Making more profit in the pastoral zone
10 June 2015
Livestock producers were given insightful and frank advice when it comes to running a sustainable livestock business in the pastoral zone at a webinar this week.
Delivered to launch the Pastoral Profit program, these messages came from agricultural business consultant Dr Phil Holmes who recommended producers maintain a ‘safe’ level of 85% equity in the long-term, starting succession planning early, a husband and wife team should be paying themselves at least $140,000/year and all current operating and capital expenses should be generated from working capital.
Phil was accompanied on the webinar by pastoral livestock producer Andrew Miller who shared his experience in creating a long term productive livestock enterprise.
The Pastoral Profit program, a joint initiative of Meat & Livestock Australia (MLA) and Australian Wool Innovation (AWI) is designed to provide pastoral producers with leading industry information, resources and technical experts to build upon their business skills. It will be delivered through regionally customised professional development activities both face-to-face and online.
Phil's recommendations during the webinar were:
Business management is crucial: Too often business management was overlooked within pastoral operations as the day-to-day running of a property consumed time and resources.
“A lot of people think if they can get it right in the paddock then the rest will work out, but in my experience this is not the case," he said.
“There are pastoral businesses which have survived this way for up to 60 years, however over the long term equity is slipping away, external incomes become a necessity, quality of lifestyle suffers and the business becomes unsustainable.”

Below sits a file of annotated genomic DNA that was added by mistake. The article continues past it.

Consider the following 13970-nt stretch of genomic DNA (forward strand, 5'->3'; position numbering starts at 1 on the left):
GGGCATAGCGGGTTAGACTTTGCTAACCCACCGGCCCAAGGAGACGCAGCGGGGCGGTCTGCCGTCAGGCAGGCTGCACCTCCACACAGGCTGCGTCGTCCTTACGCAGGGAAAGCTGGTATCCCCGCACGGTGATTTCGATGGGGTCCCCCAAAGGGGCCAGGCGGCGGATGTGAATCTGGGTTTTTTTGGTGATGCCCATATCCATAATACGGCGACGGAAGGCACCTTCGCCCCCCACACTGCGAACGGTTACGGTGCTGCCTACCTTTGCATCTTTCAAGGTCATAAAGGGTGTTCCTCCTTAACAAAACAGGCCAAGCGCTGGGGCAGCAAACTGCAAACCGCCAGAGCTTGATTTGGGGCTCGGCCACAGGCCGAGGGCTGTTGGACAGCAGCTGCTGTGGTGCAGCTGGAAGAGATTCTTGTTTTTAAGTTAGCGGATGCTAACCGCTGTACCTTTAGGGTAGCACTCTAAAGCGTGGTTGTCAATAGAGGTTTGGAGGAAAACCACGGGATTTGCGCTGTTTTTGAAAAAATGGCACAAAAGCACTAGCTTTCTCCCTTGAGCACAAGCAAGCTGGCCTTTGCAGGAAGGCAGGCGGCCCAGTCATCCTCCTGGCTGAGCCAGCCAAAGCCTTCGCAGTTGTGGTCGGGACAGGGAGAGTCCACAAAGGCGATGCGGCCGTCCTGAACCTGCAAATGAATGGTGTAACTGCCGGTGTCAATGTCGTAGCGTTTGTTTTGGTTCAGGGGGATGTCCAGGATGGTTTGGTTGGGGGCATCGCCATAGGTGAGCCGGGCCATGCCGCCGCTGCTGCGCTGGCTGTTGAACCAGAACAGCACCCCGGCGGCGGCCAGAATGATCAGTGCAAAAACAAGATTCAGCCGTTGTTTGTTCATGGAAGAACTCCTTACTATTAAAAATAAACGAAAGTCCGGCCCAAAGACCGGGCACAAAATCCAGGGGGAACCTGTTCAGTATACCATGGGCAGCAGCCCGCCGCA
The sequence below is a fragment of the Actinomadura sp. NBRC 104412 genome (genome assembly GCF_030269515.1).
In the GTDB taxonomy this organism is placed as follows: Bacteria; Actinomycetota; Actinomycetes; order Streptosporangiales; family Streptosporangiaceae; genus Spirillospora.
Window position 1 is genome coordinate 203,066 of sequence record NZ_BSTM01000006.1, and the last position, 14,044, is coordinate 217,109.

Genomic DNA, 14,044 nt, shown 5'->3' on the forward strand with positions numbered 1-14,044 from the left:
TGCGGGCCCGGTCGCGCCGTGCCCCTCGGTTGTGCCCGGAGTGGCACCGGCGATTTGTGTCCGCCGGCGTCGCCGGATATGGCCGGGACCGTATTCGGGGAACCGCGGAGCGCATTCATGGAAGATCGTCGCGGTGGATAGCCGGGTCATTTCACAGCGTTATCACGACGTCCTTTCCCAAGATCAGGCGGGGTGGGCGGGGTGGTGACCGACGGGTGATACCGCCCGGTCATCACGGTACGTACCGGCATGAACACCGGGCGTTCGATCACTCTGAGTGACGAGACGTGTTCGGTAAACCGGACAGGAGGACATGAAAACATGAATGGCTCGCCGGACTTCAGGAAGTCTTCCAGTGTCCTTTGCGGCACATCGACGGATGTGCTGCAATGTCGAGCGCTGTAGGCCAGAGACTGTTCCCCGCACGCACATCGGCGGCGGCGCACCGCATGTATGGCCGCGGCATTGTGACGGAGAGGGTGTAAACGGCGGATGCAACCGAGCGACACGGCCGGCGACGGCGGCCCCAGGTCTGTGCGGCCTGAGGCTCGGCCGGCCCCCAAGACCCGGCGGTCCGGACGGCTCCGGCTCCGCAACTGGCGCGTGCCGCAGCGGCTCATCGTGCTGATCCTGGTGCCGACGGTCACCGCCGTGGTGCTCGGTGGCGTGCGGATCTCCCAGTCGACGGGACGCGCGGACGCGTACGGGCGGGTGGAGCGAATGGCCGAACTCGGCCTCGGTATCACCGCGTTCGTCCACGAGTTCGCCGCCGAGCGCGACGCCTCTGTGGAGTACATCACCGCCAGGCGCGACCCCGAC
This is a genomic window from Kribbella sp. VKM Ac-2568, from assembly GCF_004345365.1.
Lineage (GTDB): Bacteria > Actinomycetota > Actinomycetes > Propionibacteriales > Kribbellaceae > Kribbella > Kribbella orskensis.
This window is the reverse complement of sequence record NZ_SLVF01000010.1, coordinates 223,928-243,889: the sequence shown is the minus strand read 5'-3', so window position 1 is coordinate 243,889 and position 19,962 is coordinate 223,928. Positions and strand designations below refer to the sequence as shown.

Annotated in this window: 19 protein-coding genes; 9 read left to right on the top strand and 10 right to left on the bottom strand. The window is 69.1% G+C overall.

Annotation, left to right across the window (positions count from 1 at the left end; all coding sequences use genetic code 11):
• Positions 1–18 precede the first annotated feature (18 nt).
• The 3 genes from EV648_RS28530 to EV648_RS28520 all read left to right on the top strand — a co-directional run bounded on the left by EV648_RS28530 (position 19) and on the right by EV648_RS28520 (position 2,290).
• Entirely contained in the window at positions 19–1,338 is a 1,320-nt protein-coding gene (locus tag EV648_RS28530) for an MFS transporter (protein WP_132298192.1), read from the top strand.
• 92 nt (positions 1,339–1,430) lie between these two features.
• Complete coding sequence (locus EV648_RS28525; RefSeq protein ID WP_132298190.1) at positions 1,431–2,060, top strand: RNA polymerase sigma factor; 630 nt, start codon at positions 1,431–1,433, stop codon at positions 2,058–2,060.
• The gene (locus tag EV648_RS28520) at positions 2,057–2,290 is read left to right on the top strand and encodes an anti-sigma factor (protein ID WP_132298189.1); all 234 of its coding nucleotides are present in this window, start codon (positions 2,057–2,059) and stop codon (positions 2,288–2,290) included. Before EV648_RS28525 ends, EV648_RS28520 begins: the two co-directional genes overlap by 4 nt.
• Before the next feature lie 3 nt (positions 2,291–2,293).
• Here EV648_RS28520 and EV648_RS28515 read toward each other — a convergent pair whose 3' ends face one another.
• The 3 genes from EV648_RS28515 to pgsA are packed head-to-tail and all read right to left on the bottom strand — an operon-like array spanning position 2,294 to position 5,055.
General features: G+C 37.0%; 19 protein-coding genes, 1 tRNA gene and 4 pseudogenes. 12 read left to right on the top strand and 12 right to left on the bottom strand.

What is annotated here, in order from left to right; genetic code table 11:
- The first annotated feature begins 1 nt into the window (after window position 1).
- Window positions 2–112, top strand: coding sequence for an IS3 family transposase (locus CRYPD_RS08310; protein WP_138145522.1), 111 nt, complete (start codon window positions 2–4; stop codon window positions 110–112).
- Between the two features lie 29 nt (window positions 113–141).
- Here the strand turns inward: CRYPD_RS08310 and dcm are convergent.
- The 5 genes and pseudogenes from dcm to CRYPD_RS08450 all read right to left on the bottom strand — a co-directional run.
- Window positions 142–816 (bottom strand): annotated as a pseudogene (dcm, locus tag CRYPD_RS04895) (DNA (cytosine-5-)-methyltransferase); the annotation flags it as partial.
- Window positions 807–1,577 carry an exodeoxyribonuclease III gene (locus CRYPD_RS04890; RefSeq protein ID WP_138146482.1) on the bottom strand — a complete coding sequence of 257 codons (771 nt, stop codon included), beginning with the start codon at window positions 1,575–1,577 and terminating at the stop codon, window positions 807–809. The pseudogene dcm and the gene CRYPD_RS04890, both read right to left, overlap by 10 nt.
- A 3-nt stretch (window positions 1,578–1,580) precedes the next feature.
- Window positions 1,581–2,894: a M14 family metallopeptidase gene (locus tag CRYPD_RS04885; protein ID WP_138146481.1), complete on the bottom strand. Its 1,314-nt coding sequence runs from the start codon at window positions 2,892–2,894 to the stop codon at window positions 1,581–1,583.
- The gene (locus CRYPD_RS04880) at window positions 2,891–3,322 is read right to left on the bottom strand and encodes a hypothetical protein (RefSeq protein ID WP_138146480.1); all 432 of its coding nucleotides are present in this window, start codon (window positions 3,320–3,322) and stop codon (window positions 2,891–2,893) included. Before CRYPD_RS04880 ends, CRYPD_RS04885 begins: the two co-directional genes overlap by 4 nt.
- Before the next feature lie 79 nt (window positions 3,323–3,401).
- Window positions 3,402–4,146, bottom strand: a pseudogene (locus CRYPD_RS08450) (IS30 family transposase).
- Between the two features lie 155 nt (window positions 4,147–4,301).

Focus on productivity: Phil challenged the long-held premise that high production input costs were the primary contributing factor to poor profitability.
“If you look at the data over the past 50 years, in today’s dollars there is no evidence to show farm operating costs have gone up faster than inflation,” he said.
“The focus has to be on productivity – making sure the land, labour force and livestock are as productive as possible."
A numbers and mind game: Producers could take a number of steps to increase their business’ viability and profits.
“The first and most important thing is attitudinal,” he said.
“If the attitude is correct producers will have a flying start.
“From there they need to invest in their financial literacy and have the raw numbers on their desk to know for sure if equity is too low and what they have to do to run things efficiently.”
Phil will host a follow-up webinar on 14 July 2015, providing more detail on how producers can implement better business management for greater returns. Visit www.pastoralprofit.com.au to register later this month.
Contact a Regional Coordinator and find out about activities in your area at www.pastoralprofit.com.au
Pastoral Profit National Coordinator Pene Keynes T: 08 8841 4500 or E: firstname.lastname@example.org
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